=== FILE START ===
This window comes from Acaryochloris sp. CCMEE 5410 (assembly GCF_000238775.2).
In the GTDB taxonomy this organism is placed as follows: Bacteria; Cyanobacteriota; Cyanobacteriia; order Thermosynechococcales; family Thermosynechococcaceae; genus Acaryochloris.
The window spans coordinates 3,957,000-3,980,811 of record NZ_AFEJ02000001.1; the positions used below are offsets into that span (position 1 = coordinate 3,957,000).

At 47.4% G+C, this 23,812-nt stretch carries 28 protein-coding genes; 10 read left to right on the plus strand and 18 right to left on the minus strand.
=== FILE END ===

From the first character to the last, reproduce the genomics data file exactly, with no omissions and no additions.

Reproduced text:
This window comes from Acaryochloris sp. CCMEE 5410 (assembly GCF_000238775.2).
In the GTDB taxonomy this organism is placed as follows: Bacteria; Cyanobacteriota; Cyanobacteriia; order Thermosynechococcales; family Thermosynechococcaceae; genus Acaryochloris.
The window spans coordinates 3,957,000-3,980,811 of record NZ_AFEJ02000001.1; the positions used below are offsets into that span (position 1 = coordinate 3,957,000).

At 47.4% G+C, this 23,812-nt stretch carries 28 protein-coding genes; 10 read left to right on the plus strand and 18 right to left on the minus strand.